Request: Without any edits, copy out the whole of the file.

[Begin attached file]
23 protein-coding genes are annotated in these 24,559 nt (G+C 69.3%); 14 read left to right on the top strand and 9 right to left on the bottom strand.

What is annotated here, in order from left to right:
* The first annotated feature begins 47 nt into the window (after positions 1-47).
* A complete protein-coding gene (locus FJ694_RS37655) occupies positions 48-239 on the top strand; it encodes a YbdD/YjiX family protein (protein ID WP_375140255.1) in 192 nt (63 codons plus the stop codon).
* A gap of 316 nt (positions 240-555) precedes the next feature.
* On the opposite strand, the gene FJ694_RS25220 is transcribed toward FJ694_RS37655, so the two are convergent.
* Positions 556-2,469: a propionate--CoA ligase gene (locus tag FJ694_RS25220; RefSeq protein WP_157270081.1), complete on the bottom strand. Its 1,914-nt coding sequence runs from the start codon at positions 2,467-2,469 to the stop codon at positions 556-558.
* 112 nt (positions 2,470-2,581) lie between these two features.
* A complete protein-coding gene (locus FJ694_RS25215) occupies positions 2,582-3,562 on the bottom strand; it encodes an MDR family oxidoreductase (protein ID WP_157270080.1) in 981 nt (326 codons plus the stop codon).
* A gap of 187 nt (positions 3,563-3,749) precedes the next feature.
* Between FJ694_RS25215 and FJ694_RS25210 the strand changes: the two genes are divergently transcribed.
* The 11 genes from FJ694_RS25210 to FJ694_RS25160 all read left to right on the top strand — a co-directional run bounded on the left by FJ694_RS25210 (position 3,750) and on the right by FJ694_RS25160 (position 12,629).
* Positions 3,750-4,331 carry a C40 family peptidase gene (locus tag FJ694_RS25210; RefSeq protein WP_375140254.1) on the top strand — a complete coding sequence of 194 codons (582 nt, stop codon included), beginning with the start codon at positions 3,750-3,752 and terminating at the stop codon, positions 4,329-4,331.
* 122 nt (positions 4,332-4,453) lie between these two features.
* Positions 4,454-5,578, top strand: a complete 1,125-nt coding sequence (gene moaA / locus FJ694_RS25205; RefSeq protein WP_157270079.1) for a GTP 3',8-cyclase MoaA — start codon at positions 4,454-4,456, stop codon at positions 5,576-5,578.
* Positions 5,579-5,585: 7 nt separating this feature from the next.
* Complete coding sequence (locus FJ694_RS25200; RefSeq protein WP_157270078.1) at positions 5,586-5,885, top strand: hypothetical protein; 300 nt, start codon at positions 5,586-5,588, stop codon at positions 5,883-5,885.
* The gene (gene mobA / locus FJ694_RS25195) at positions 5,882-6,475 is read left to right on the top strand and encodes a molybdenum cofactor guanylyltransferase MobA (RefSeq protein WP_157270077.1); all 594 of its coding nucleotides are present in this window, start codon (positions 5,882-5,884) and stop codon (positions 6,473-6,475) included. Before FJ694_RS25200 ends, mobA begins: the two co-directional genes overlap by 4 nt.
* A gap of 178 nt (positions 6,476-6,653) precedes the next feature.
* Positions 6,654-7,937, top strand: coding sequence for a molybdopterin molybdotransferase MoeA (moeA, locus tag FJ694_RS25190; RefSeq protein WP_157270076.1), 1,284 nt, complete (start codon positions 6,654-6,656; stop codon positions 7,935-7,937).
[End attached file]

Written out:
23 protein-coding genes are annotated in these 24,559 nt (G+C 69.3%); 14 read left to right on the top strand and 9 right to left on the bottom strand.

What is annotated here, in order from left to right:
* The first annotated feature begins 47 nt into the window (after positions 1-47).
* A complete protein-coding gene (locus FJ694_RS37655) occupies positions 48-239 on the top strand; it encodes a YbdD/YjiX family protein (protein ID WP_375140255.1) in 192 nt (63 codons plus the stop codon).
* A gap of 316 nt (positions 240-555) precedes the next feature.
* On the opposite strand, the gene FJ694_RS25220 is transcribed toward FJ694_RS37655, so the two are convergent.
* Positions 556-2,469: a propionate--CoA ligase gene (locus tag FJ694_RS25220; RefSeq protein WP_157270081.1), complete on the bottom strand. Its 1,914-nt coding sequence runs from the start codon at positions 2,467-2,469 to the stop codon at positions 556-558.
* 112 nt (positions 2,470-2,581) lie between these two features.
* A complete protein-coding gene (locus FJ694_RS25215) occupies positions 2,582-3,562 on the bottom strand; it encodes an MDR family oxidoreductase (protein ID WP_157270080.1) in 981 nt (326 codons plus the stop codon).
* A gap of 187 nt (positions 3,563-3,749) precedes the next feature.
* Between FJ694_RS25215 and FJ694_RS25210 the strand changes: the two genes are divergently transcribed.
* The 11 genes from FJ694_RS25210 to FJ694_RS25160 all read left to right on the top strand — a co-directional run bounded on the left by FJ694_RS25210 (position 3,750) and on the right by FJ694_RS25160 (position 12,629).
* Positions 3,750-4,331 carry a C40 family peptidase gene (locus tag FJ694_RS25210; RefSeq protein WP_375140254.1) on the top strand — a complete coding sequence of 194 codons (582 nt, stop codon included), beginning with the start codon at positions 3,750-3,752 and terminating at the stop codon, positions 4,329-4,331.
* 122 nt (positions 4,332-4,453) lie between these two features.
* Positions 4,454-5,578, top strand: a complete 1,125-nt coding sequence (gene moaA / locus FJ694_RS25205; RefSeq protein WP_157270079.1) for a GTP 3',8-cyclase MoaA — start codon at positions 4,454-4,456, stop codon at positions 5,576-5,578.
* Positions 5,579-5,585: 7 nt separating this feature from the next.
* Complete coding sequence (locus FJ694_RS25200; RefSeq protein WP_157270078.1) at positions 5,586-5,885, top strand: hypothetical protein; 300 nt, start codon at positions 5,586-5,588, stop codon at positions 5,883-5,885.
* The gene (gene mobA / locus FJ694_RS25195) at positions 5,882-6,475 is read left to right on the top strand and encodes a molybdenum cofactor guanylyltransferase MobA (RefSeq protein WP_157270077.1); all 594 of its coding nucleotides are present in this window, start codon (positions 5,882-5,884) and stop codon (positions 6,473-6,475) included. Before FJ694_RS25200 ends, mobA begins: the two co-directional genes overlap by 4 nt.
* A gap of 178 nt (positions 6,476-6,653) precedes the next feature.
* Positions 6,654-7,937, top strand: coding sequence for a molybdopterin molybdotransferase MoeA (moeA, locus tag FJ694_RS25190; RefSeq protein WP_157270076.1), 1,284 nt, complete (start codon positions 6,654-6,656; stop codon positions 7,935-7,937).